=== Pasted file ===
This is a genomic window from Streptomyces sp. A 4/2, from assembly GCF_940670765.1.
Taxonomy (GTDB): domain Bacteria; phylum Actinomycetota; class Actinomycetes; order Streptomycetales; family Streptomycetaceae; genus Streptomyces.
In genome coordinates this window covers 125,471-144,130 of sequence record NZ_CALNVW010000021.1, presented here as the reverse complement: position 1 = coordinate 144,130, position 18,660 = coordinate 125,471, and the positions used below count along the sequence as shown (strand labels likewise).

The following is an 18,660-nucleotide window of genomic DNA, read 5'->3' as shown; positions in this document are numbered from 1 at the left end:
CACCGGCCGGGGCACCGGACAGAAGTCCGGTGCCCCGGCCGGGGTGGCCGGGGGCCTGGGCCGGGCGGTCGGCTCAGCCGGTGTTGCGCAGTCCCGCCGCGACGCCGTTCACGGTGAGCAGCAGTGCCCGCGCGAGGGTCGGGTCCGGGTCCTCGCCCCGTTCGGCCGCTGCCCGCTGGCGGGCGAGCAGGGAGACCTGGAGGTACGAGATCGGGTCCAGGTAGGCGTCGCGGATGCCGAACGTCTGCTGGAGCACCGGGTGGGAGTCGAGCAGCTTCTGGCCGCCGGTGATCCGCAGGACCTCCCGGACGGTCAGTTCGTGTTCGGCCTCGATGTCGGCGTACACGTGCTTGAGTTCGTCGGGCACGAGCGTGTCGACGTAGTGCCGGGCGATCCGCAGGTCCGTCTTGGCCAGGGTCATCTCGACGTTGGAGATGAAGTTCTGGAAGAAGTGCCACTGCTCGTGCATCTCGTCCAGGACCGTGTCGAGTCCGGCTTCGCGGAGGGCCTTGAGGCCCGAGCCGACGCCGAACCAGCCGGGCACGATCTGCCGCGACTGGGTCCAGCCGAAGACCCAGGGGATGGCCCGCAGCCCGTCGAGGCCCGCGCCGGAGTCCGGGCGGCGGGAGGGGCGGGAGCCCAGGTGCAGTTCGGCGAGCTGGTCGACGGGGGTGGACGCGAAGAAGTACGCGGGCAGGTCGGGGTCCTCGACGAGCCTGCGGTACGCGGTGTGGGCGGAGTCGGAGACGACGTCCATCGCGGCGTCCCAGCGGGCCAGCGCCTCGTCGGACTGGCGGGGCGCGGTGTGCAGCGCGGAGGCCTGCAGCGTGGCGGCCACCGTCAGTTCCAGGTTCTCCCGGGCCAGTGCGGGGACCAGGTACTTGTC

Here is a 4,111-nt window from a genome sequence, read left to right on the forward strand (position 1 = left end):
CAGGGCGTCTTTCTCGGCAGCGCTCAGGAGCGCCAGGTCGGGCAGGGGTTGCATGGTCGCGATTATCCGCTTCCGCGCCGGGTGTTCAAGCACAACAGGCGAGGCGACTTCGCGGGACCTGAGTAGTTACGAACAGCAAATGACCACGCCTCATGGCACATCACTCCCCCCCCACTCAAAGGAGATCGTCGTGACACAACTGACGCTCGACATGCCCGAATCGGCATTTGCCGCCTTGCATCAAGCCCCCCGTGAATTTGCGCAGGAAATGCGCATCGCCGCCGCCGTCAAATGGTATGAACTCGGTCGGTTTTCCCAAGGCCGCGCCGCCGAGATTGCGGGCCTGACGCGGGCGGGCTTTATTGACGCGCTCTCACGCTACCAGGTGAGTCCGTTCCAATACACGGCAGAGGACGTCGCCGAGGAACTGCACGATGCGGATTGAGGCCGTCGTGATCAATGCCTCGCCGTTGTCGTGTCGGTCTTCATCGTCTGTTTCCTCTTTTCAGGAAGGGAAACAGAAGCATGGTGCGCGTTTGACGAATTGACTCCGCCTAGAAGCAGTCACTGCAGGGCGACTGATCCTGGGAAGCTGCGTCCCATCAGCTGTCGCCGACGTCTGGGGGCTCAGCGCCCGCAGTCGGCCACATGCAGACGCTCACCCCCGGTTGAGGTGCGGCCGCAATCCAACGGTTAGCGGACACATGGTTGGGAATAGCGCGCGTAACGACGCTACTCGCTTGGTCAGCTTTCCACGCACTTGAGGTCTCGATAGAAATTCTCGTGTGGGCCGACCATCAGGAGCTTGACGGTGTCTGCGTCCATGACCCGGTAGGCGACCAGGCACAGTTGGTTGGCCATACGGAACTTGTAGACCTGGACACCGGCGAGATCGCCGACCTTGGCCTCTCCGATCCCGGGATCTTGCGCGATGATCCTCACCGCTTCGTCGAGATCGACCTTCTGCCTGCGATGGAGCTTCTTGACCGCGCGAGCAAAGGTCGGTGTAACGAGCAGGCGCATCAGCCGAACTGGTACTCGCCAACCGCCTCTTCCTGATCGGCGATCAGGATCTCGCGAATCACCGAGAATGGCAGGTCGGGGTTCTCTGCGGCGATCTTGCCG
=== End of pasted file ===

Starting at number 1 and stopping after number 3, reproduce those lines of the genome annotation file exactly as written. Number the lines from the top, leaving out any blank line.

This is a genomic window from Streptomyces sp. A 4/2, from assembly GCF_940670765.1.
Taxonomy (GTDB): domain Bacteria; phylum Actinomycetota; class Actinomycetes; order Streptomycetales; family Streptomycetaceae; genus Streptomyces.
In genome coordinates this window covers 125,471-144,130 of sequence record NZ_CALNVW010000021.1, presented here as the reverse complement: position 1 = coordinate 144,130, position 18,660 = coordinate 125,471, and the positions used below count along the sequence as shown (strand labels likewise).